- Layer 2: 802.1q, MPLS EXP
- Layer 3: IP precedence, DSCP, IP ECN, Source/Destination IP
- Layer 4: TCP/UDP ports
- Layer 7: DPI/NBAR
In our example, we will configure an access list in our lab example that classifies the data traffic into different forwarding classes. The ACL configuration is shown below:
policy access-list CLASSIFY-INCOMING-TRAFFIC sequence 11 match dscp 46 ! action accept class REAL-TIME ! sequence 21 match dscp 22 24 26 ! action accept class CRITICAL-DATA ! sequence 31 action accept class BEST-EFFORT ! default-action drop !
Once the ACL is configured, we apply it on a service-side interface in the inbound direction with respect to the vEdge router.
Step 6 (optional). Specify an egress rewrite rule for the other IP header
Step 6 is an optional one in the QoS configuration process that allows us to rewrite the DSCP value of the original packet before it is copied in the outer header of the encapsulated packet. As we know, Cisco WAN edge routers encapsulate the traffic sent out on the transport side using either GRE or IPsec. To prevent the end-to-end QoS marking of being lost, WAN edge routers copy the DSCP value of the original IP packet into the outer IP header of the encapsulated packet, as shown in figure 4 below.
However, in many cases, the organization’s forwarding classes will not match the QoS classes of the service provider. The rewrite-rule gives us the ability to rewrite the DSCP values of a given forwarding class in order to match a specific class of the WAN circuit. This gives the ability to map specific applications into the correct QoS classes on the SP side.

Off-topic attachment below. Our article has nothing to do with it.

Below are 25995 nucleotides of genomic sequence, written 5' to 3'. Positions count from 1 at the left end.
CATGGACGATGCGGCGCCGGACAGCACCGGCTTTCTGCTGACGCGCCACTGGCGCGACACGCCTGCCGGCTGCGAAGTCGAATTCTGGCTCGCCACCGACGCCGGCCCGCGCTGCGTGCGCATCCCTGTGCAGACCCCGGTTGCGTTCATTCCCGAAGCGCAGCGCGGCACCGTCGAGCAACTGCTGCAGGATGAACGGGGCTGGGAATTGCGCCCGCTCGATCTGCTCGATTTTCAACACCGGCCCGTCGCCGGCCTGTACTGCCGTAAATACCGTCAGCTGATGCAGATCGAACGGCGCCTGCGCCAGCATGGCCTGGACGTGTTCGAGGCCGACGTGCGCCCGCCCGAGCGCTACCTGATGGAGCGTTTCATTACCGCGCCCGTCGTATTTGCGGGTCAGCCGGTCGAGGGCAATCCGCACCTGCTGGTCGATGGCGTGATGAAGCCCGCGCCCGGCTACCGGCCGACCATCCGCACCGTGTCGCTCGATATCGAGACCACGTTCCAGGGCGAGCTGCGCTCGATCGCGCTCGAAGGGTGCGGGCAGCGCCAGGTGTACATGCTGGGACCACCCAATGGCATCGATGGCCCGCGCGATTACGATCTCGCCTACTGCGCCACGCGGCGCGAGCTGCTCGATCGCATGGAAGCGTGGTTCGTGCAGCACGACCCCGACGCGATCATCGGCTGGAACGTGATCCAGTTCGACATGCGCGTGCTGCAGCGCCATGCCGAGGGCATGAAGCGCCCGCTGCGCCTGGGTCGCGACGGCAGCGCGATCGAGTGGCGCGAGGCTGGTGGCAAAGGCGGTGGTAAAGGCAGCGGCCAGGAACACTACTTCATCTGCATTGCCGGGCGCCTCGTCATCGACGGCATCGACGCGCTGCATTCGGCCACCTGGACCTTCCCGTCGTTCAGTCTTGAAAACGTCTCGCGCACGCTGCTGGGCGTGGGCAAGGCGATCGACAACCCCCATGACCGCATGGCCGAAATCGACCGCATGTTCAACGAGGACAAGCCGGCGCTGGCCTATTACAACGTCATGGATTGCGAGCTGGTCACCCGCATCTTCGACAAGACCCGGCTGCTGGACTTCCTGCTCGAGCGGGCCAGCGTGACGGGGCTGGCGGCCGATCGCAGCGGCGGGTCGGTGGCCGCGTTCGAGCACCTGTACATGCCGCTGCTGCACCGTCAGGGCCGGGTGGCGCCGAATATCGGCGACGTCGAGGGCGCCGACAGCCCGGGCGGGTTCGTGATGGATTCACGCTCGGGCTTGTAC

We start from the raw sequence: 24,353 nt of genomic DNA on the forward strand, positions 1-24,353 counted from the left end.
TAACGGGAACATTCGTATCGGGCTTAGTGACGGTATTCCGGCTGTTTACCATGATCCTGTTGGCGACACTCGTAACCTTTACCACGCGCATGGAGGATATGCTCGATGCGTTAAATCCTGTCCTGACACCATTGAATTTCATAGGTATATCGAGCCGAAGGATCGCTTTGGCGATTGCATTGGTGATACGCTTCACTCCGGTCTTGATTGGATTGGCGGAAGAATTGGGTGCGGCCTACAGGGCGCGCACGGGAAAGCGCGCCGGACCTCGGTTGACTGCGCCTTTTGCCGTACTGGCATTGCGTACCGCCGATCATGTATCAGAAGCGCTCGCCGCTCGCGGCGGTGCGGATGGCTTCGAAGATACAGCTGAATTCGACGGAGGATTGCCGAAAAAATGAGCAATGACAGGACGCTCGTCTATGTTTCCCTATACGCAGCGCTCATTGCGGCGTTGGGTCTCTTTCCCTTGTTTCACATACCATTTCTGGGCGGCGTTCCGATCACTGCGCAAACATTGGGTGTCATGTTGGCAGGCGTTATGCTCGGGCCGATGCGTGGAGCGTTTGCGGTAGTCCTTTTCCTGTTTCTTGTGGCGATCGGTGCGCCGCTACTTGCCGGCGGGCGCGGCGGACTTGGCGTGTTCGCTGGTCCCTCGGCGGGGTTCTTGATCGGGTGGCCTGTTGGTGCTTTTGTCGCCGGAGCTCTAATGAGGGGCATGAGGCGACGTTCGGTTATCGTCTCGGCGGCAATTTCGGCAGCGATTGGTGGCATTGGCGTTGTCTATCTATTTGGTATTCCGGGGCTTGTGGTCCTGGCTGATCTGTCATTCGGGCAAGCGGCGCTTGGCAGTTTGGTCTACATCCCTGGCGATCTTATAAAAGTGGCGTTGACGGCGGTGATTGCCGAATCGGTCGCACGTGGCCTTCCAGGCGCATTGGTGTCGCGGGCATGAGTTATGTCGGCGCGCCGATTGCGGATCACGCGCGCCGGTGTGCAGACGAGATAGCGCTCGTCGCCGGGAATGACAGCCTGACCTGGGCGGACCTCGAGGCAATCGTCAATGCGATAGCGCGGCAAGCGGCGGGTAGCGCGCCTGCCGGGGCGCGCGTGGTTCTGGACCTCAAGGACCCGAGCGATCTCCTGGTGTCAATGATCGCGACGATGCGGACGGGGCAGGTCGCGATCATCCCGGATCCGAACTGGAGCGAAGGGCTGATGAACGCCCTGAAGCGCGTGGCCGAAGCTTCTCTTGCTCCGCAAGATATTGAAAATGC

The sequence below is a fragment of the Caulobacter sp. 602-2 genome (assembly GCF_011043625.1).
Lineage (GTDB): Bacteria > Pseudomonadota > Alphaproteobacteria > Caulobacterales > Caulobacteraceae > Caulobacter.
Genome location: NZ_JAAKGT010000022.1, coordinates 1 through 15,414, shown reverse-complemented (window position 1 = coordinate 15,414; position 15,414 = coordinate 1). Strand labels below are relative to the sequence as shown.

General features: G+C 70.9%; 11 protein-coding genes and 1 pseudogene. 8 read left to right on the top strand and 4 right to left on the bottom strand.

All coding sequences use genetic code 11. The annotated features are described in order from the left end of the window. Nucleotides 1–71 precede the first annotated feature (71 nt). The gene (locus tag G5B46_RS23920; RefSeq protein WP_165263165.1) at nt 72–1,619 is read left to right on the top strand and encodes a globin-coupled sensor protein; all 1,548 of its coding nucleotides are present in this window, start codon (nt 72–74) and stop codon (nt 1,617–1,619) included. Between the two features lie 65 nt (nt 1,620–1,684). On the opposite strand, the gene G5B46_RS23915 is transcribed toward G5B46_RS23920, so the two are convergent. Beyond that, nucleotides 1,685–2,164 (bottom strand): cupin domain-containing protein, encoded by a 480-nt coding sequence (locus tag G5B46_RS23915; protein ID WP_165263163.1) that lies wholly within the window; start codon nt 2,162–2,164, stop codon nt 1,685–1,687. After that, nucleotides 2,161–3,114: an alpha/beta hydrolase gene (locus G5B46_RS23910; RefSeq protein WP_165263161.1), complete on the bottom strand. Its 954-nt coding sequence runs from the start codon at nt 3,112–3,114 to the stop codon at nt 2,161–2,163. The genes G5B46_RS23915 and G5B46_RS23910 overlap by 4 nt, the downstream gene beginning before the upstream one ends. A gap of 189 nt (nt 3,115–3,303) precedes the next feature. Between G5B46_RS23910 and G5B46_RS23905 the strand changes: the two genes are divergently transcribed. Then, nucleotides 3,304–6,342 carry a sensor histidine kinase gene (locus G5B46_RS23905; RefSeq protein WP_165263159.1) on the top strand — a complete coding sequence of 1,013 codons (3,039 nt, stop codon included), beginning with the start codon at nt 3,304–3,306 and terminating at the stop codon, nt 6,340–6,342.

We configure a rewrite-rule by referencing the forwarding class and the PLP priority of packets. Then we set the new DSCP value to be written in the outer IP header when packets are encapsulated.
policy rewrite-rule REWRITE-TO-MPLS class CRITICAL-DATA low dscp 22 class CRITICAL-DATA high dscp 18 class BEST-EFFORT low dscp 8 class BEST-EFFORT high dscp 0 !
Notice that PLP low|high is an internal locally-significant for a vEdge router value set by a QoS policer’s exceed action. By default, all packets have a PLP value of low. However, packets that exceed a configured policer rate can be dropped or marked with a PLP value of high. A data policy can then match the PLP high value and set different local TLOC for these packets.
A rewrite rule is always applied on an egress transport interface. In our example, we are going to configure it on vEdge-3’s interface facing the MPLS cloud.
vEdge-3# conf t Entering configuration mode terminal vEdge-3(config)# vpn 0 int ge0/1 vEdge-3(config-interface-ge0/1)# rewrite-rule REWRITE-TO-MPLS vEdge-3(config-interface-ge0/1)# commit and-quit Commit complete.
Once applied, the rule will match packets classified as CRITICAL-DATA and a Packet Loss Priority (PLP) of low and mark them with a DSCP value of 22 in the outer IP header. On the other hand, packets classified as CRITICAL-DATA and a Packet Loss Priority (PLP) of low will be remarked with a dscp value of 18 and so on.
Now that the rewrite rule is applied on the transport interface toward the MPLS cloud, we can test it by pinging from the service-side of vEdge-3 over the MPLS cloud to any remote location.
SITE3-R1# ping 10.1.5.1 Type escape sequence to abort. Sending 5, 100-byte ICMP Echos to 10.1.5.1, timeout is 2 seconds: !!!!! Success rate is 100 percent (5/5), round-trip min/avg/max = 61/66/74 ms
Since the BEST-EFFORT class is match-all, the ICMP packets should be matched by the class BEST-EFFORT low dscp 8 rule and sent out with a DSCP value of CS1 (8).
If we make a packet capture and check the outermost IP header, we will indeed see that the ICMP ping packets are marked with CS1, which verifies that the rewrite-rule works as expected.
- Classification of data traffic can be done by:
- 6-tuple filter or the DPI engine
- Local or central data policy
- Each interface on a Cisco SD-WAN router has eight hardware queues:
- The queues are numbered Q0 through Q7
- Queue 0 is always the Low-Latency Queue (LLQ). It is used for both control traffic such as DTLS/TLS/BFD, and application traffic mapped for low-latency queueing. The default scheduling method for queue 0 is low-latency queueing (LLQ). The unused bandwidth is distributed between the other queues.
- The other queues 1 to 7 are available for data traffic. The default scheduling method for these queues is weighted round-robin (WRR).